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Object Relational Mapping Is Double Dipping


Object Relational mapping works.. you can still get stuff done with it, and no offense to people who use Active Record in Ruby (I use it because existing projects I work on use it), but I find it doesn't magically increase productivity or solve all the world's problems because the bottom line is that all our Database tools need to be fed SQL, and we think in SQL, and we can reuse SQL everywhere.. so... the ORM solution isn't really solving the problem we need to solve.


Working in Ruby for some of the projects I do for companies has taught me a lot about object relational mapping. I've been working with Active Record.

Since I haven't been working with Active Record for several years yet, I will maybe come back to this article and add more information to it with time. However, here are some thoughts so far.

First, I want to offer a quote:

"Personally, I think the only workable solution to the ORM problem is to pick one or the other: either abandon relational databases, or abandon objects. If you take the O or the R out of the equation, you no longer have a mapping problem. It may seem crazy to abandon the traditional Customer object-- or to abandon the traditional Customer table-- but picking one or the other is a totally sane alternative to the complex quagmire of classes, objects, code generation, SQL, and stored procedures that an ORM "solution" typically leaves us with. Both approaches are certainly valid. I tend to err on the side of the database-as-model camp, because I think objects are overrated."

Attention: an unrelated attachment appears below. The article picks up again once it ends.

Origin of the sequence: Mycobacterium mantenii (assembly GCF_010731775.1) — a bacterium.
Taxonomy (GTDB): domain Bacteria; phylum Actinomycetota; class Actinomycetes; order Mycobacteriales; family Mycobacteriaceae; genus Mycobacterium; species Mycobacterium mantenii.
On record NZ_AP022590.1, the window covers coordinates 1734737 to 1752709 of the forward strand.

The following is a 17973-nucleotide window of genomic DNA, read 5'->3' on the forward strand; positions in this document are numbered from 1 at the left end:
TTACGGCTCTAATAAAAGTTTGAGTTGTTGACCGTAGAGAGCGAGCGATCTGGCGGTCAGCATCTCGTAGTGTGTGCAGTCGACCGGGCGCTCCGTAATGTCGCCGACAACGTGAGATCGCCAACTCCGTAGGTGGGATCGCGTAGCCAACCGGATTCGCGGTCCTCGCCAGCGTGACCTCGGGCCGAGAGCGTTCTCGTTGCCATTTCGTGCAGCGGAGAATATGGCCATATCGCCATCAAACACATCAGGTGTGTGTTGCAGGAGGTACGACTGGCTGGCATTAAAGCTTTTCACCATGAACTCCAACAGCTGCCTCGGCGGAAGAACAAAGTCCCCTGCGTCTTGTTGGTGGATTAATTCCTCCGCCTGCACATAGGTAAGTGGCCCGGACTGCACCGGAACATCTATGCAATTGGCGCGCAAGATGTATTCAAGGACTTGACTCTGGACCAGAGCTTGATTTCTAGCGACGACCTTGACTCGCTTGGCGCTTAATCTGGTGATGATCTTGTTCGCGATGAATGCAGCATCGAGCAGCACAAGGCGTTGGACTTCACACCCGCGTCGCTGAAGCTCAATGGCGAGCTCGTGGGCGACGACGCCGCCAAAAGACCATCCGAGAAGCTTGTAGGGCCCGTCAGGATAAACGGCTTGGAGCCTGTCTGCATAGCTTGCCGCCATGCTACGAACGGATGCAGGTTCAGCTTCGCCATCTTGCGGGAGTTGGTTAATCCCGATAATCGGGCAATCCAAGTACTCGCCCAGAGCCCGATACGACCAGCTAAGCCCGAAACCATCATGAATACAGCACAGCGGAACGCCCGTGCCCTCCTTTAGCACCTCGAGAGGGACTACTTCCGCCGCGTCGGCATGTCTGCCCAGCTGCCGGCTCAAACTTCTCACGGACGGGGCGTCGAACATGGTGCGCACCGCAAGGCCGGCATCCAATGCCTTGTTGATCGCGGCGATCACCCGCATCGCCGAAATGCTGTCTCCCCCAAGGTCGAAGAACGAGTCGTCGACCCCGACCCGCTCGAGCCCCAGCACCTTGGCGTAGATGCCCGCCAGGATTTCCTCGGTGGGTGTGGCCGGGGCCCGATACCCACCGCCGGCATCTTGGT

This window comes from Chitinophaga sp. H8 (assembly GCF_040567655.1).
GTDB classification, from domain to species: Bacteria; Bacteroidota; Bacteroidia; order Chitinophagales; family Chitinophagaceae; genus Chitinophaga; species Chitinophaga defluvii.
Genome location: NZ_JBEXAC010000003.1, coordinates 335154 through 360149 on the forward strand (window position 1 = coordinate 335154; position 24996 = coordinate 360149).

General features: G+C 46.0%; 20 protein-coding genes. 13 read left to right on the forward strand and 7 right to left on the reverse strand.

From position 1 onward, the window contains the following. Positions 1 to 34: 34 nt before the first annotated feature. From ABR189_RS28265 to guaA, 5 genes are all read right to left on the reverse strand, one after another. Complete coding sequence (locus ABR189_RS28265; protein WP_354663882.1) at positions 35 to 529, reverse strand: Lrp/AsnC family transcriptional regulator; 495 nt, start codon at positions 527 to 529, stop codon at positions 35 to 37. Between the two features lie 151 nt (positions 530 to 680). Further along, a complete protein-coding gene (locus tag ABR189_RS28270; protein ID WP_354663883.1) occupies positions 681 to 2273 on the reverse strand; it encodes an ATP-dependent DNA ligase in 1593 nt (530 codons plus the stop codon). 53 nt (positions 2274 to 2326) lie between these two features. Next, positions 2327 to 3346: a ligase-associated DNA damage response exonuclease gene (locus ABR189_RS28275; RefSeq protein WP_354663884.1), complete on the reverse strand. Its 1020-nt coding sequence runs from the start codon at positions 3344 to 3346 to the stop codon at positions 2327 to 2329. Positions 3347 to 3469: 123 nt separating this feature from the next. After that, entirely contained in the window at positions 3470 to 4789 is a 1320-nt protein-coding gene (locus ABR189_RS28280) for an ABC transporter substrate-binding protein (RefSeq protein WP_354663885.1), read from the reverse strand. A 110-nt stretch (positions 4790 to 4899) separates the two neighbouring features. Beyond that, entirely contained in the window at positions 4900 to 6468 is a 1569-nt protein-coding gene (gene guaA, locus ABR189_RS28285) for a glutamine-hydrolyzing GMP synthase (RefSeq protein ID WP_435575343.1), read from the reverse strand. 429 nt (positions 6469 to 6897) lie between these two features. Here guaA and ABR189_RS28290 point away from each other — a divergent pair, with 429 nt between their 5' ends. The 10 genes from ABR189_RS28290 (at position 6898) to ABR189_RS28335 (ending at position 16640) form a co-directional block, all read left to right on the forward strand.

--Jeff Atwood, codinghorror.com


Object relational mapping has created twice the work for developers - instead of reusing all our existing SQL knowledge, we now have to relearn sql in yet another abstracted format that doesn't solve any problem.. and the saddest part about it is that object relational mapping makes little sense since a database isn't an object, an object doesn't have rows and columns, and a database should not be an object since a database is a relational database. Oh yes, did I mention that databases are not objects?

Tim Bray says:

"Lots of architects have learned, painfully, that you usually canít magick relational rows away behind object/class abstractions. The right way to think about a database is as a set of normalized tables that are designed to be addressed with SQL strings."
By the way, the picture of the colorful bike you see above, is a picture of some object relational friends of mine who have been smoking crack pipes too much. Again, take this with a grain of salt and all.. ORM isn't so bad that it doesn't work.. it does.. it just doesn't work better. That's the issue.

Now, I know there are quite a few object oriented nazis and delphi/fpc zealots who read my wiki, and I know some of you are all fond of this object relational mapping shit, and I know some of you have even gone as far as building ORM libraries yourselves, and I hate to hurt your feelings here, but I think that maybe some of you need to lay off the crack pipe and critically analyze the problem you are trying to solve.